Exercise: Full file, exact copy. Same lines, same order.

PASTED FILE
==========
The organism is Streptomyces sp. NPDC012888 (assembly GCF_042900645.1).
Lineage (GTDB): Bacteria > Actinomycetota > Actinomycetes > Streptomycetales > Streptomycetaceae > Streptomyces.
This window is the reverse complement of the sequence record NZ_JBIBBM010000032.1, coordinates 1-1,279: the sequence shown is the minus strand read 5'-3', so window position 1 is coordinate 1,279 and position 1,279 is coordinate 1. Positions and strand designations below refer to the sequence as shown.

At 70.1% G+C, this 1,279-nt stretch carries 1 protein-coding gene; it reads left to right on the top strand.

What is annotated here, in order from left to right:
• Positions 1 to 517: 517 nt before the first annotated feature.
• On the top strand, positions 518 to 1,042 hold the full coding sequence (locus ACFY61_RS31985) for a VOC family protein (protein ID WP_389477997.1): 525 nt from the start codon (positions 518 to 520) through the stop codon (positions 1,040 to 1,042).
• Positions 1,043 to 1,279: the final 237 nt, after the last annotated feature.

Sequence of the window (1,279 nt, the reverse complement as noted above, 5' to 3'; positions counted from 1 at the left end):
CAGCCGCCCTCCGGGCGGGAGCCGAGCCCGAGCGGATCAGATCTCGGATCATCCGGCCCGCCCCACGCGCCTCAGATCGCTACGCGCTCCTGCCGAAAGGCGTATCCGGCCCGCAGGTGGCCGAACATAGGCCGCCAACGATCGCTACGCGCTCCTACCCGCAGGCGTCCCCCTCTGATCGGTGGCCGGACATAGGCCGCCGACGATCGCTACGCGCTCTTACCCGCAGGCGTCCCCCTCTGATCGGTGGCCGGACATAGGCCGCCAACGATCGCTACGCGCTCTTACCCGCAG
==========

The organism is Streptomyces sp. NPDC012888 (assembly GCF_042900645.1).
Lineage (GTDB): Bacteria > Actinomycetota > Actinomycetes > Streptomycetales > Streptomycetaceae > Streptomyces.
This window is the reverse complement of the sequence record NZ_JBIBBM010000032.1, coordinates 1-1,279: the sequence shown is the minus strand read 5'-3', so window position 1 is coordinate 1,279 and position 1,279 is coordinate 1. Positions and strand designations below refer to the sequence as shown.

At 70.1% G+C, this 1,279-nt stretch carries 1 protein-coding gene; it reads left to right on the top strand.

What is annotated here, in order from left to right:
• Positions 1 to 517: 517 nt before the first annotated feature.
• On the top strand, positions 518 to 1,042 hold the full coding sequence (locus ACFY61_RS31985) for a VOC family protein (protein ID WP_389477997.1): 525 nt from the start codon (positions 518 to 520) through the stop codon (positions 1,040 to 1,042).
• Positions 1,043 to 1,279: the final 237 nt, after the last annotated feature.

Sequence of the window (1,279 nt, the reverse complement as noted above, 5' to 3'; positions counted from 1 at the left end):
CAGCCGCCCTCCGGGCGGGAGCCGAGCCCGAGCGGATCAGATCTCGGATCATCCGGCCCGCCCCACGCGCCTCAGATCGCTACGCGCTCCTGCCGAAAGGCGTATCCGGCCCGCAGGTGGCCGAACATAGGCCGCCAACGATCGCTACGCGCTCCTACCCGCAGGCGTCCCCCTCTGATCGGTGGCCGGACATAGGCCGCCGACGATCGCTACGCGCTCTTACCCGCAGGCGTCCCCCTCTGATCGGTGGCCGGACATAGGCCGCCAACGATCGCTACGCGCTCTTACCCGCAG